judicial appointments

Uganda’s constitutional court finds 16 high court two-year, acting appointments unconstitutional

When Uganda’s judicial service commission (JSC) announced earlier this year, that 16 high court judges had been appointed – for a two-year acting stint – it prompted two legal academics to bring a petition challenging the constitutionality of these appointments. Now the country’s constitutional court has given its decision: by four to one, the court ruled that the appointments were unconstitutional, and gave the JSC six months to rectify the situation.

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Two lecturers at Makerere University law school have won what they will surely regard as a significant victory for constitutionalism in the appointment of judges. Busingye Kabumba and Andrew Karamagi brought their application in reaction to an announcement by the judicial service commission (JSC), issued in May, to the effect that 16 high court judges had been appointed in an acting capacity for a two-year term.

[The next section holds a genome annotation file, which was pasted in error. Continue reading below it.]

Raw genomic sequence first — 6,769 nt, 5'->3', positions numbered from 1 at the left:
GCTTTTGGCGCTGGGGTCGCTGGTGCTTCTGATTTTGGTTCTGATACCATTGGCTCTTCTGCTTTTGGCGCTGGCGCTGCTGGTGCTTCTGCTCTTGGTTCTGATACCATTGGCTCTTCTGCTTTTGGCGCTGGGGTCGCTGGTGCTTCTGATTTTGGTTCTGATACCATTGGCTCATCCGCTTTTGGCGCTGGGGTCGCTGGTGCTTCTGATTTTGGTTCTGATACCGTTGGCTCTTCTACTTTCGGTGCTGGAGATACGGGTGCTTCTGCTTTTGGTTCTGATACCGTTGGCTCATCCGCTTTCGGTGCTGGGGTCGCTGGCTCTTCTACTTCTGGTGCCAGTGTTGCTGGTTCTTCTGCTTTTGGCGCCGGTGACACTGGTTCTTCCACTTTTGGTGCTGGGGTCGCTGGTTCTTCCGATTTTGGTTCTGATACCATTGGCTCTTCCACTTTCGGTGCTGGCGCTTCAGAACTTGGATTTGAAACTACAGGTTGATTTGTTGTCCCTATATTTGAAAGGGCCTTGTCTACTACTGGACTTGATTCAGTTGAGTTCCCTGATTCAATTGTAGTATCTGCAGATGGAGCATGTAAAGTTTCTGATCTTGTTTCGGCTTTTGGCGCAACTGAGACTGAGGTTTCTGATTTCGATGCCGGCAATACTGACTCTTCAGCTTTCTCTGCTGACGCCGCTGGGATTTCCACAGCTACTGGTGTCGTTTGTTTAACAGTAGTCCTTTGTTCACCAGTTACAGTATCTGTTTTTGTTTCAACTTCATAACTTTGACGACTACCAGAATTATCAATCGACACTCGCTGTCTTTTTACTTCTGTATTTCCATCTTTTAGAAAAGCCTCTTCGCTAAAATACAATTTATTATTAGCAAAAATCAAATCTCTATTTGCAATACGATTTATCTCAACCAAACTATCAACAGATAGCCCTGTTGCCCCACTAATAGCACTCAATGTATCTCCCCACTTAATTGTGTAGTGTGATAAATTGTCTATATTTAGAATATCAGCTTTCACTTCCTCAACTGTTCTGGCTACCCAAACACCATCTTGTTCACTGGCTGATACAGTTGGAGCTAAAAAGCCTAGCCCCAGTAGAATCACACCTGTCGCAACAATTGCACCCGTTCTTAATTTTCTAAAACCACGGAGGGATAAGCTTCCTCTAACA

Malawi court finds against judge’s claim for appeal court seat

A judge in Malawi has found himself in the unusual position of having to consider a colleague’s complaint, made before him in litigation, that the other judge had been unfairly passed over for appointment to a higher court.

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This must be one of the most unusual cases yet heard by Malawi’s high court: Judge Michael Tembo had to consider an application brought by fellow judge, Michael Mtambo, against the Judicial Service Commission (JSC) and Malawi’s president.

Former Chief Justices join row over Kenya President’s appointment of selected judges only

Kenya’s President Uhuru Kenyatta has appointed or promoted a number of judges. But not the whole list of 40 nominated by the judicial service commission. Only 34 were sworn in during a ceremony last week, causing strong criticism and strong justification by the President himself. Now two former Chief Justices, Willy Mutunga and David Maraga, have weighed in on the issue as well. Their comments follow criticism by some observers of their successor in office, the new CJ, Martha Koome.

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Former Chief Justice Willy Mutunga's open letter, published this week, was a detailed four-page critique of President Uhuru Kenyatta’s appointments. Those sworn in included just 34 of the 40 names given to Kenyatta by the judicial service commission for appointment and the decision to exclude six jurists has caused an uproar.

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